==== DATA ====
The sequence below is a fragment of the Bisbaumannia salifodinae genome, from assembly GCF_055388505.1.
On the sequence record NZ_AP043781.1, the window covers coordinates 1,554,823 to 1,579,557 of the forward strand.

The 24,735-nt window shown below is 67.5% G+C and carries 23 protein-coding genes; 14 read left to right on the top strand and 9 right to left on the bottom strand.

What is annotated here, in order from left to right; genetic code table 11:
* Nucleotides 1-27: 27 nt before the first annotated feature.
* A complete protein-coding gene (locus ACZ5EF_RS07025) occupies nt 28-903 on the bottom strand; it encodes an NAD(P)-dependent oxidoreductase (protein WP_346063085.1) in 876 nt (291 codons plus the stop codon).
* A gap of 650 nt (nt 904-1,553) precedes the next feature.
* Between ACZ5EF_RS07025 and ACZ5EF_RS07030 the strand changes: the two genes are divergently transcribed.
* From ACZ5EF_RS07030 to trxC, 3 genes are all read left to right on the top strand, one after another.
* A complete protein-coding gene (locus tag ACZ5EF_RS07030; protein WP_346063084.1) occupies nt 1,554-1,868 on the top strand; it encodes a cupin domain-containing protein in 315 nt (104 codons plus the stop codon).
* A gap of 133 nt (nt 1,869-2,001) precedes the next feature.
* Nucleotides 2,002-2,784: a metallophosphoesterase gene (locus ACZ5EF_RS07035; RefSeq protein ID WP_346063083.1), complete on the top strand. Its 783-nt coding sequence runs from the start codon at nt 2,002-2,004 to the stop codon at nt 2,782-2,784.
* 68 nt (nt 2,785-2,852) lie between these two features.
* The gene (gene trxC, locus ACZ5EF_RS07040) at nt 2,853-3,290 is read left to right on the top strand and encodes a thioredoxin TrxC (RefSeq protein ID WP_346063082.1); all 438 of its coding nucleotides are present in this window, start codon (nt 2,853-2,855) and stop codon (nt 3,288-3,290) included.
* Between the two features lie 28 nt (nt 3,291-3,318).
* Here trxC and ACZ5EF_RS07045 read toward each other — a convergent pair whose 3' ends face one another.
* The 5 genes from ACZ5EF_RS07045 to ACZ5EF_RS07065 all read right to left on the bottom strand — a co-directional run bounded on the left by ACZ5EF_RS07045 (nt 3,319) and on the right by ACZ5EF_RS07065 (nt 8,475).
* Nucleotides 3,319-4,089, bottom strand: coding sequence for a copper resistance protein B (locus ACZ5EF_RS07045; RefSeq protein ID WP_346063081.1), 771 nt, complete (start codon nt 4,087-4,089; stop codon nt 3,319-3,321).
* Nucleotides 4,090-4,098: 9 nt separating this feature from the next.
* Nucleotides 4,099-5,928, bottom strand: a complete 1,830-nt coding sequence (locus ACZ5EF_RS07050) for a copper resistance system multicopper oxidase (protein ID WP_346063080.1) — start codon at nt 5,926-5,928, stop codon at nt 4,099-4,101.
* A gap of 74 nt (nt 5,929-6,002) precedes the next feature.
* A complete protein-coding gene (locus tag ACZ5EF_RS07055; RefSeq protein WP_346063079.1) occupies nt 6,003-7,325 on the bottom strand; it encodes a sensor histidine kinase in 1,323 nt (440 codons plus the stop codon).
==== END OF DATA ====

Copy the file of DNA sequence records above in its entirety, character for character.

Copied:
The sequence below is a fragment of the Bisbaumannia salifodinae genome, from assembly GCF_055388505.1.
On the sequence record NZ_AP043781.1, the window covers coordinates 1,554,823 to 1,579,557 of the forward strand.

The 24,735-nt window shown below is 67.5% G+C and carries 23 protein-coding genes; 14 read left to right on the top strand and 9 right to left on the bottom strand.

What is annotated here, in order from left to right; genetic code table 11:
* Nucleotides 1-27: 27 nt before the first annotated feature.
* A complete protein-coding gene (locus ACZ5EF_RS07025) occupies nt 28-903 on the bottom strand; it encodes an NAD(P)-dependent oxidoreductase (protein WP_346063085.1) in 876 nt (291 codons plus the stop codon).
* A gap of 650 nt (nt 904-1,553) precedes the next feature.
* Between ACZ5EF_RS07025 and ACZ5EF_RS07030 the strand changes: the two genes are divergently transcribed.
* From ACZ5EF_RS07030 to trxC, 3 genes are all read left to right on the top strand, one after another.
* A complete protein-coding gene (locus tag ACZ5EF_RS07030; protein WP_346063084.1) occupies nt 1,554-1,868 on the top strand; it encodes a cupin domain-containing protein in 315 nt (104 codons plus the stop codon).
* A gap of 133 nt (nt 1,869-2,001) precedes the next feature.
* Nucleotides 2,002-2,784: a metallophosphoesterase gene (locus ACZ5EF_RS07035; RefSeq protein ID WP_346063083.1), complete on the top strand. Its 783-nt coding sequence runs from the start codon at nt 2,002-2,004 to the stop codon at nt 2,782-2,784.
* 68 nt (nt 2,785-2,852) lie between these two features.
* The gene (gene trxC, locus ACZ5EF_RS07040) at nt 2,853-3,290 is read left to right on the top strand and encodes a thioredoxin TrxC (RefSeq protein ID WP_346063082.1); all 438 of its coding nucleotides are present in this window, start codon (nt 2,853-2,855) and stop codon (nt 3,288-3,290) included.
* Between the two features lie 28 nt (nt 3,291-3,318).
* Here trxC and ACZ5EF_RS07045 read toward each other — a convergent pair whose 3' ends face one another.
* The 5 genes from ACZ5EF_RS07045 to ACZ5EF_RS07065 all read right to left on the bottom strand — a co-directional run bounded on the left by ACZ5EF_RS07045 (nt 3,319) and on the right by ACZ5EF_RS07065 (nt 8,475).
* Nucleotides 3,319-4,089, bottom strand: coding sequence for a copper resistance protein B (locus ACZ5EF_RS07045; RefSeq protein ID WP_346063081.1), 771 nt, complete (start codon nt 4,087-4,089; stop codon nt 3,319-3,321).
* Nucleotides 4,090-4,098: 9 nt separating this feature from the next.
* Nucleotides 4,099-5,928, bottom strand: a complete 1,830-nt coding sequence (locus ACZ5EF_RS07050) for a copper resistance system multicopper oxidase (protein ID WP_346063080.1) — start codon at nt 5,926-5,928, stop codon at nt 4,099-4,101.
* A gap of 74 nt (nt 5,929-6,002) precedes the next feature.
* A complete protein-coding gene (locus tag ACZ5EF_RS07055; RefSeq protein WP_346063079.1) occupies nt 6,003-7,325 on the bottom strand; it encodes a sensor histidine kinase in 1,323 nt (440 codons plus the stop codon).